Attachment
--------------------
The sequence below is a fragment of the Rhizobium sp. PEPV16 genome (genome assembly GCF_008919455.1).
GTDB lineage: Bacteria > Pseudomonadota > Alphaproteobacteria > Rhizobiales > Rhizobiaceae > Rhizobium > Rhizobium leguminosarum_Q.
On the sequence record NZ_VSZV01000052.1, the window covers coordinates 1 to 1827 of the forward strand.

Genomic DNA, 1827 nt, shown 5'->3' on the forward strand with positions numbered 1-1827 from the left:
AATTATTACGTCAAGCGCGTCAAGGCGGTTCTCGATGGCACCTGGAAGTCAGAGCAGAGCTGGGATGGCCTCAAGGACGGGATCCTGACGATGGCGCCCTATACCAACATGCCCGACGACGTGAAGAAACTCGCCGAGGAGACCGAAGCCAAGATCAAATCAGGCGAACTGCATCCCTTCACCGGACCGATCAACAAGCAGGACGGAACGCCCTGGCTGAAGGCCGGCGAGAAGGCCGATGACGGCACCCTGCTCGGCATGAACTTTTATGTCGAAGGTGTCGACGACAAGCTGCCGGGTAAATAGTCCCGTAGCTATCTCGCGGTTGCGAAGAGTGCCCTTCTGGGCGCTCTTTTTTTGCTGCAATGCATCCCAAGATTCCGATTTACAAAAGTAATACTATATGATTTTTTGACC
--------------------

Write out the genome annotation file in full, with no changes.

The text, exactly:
The sequence below is a fragment of the Rhizobium sp. PEPV16 genome (genome assembly GCF_008919455.1).
GTDB lineage: Bacteria > Pseudomonadota > Alphaproteobacteria > Rhizobiales > Rhizobiaceae > Rhizobium > Rhizobium leguminosarum_Q.
On the sequence record NZ_VSZV01000052.1, the window covers coordinates 1 to 1827 of the forward strand.

Genomic DNA, 1827 nt, shown 5'->3' on the forward strand with positions numbered 1-1827 from the left:
AATTATTACGTCAAGCGCGTCAAGGCGGTTCTCGATGGCACCTGGAAGTCAGAGCAGAGCTGGGATGGCCTCAAGGACGGGATCCTGACGATGGCGCCCTATACCAACATGCCCGACGACGTGAAGAAACTCGCCGAGGAGACCGAAGCCAAGATCAAATCAGGCGAACTGCATCCCTTCACCGGACCGATCAACAAGCAGGACGGAACGCCCTGGCTGAAGGCCGGCGAGAAGGCCGATGACGGCACCCTGCTCGGCATGAACTTTTATGTCGAAGGTGTCGACGACAAGCTGCCGGGTAAATAGTCCCGTAGCTATCTCGCGGTTGCGAAGAGTGCCCTTCTGGGCGCTCTTTTTTTGCTGCAATGCATCCCAAGATTCCGATTTACAAAAGTAATACTATATGATTTTTTGACC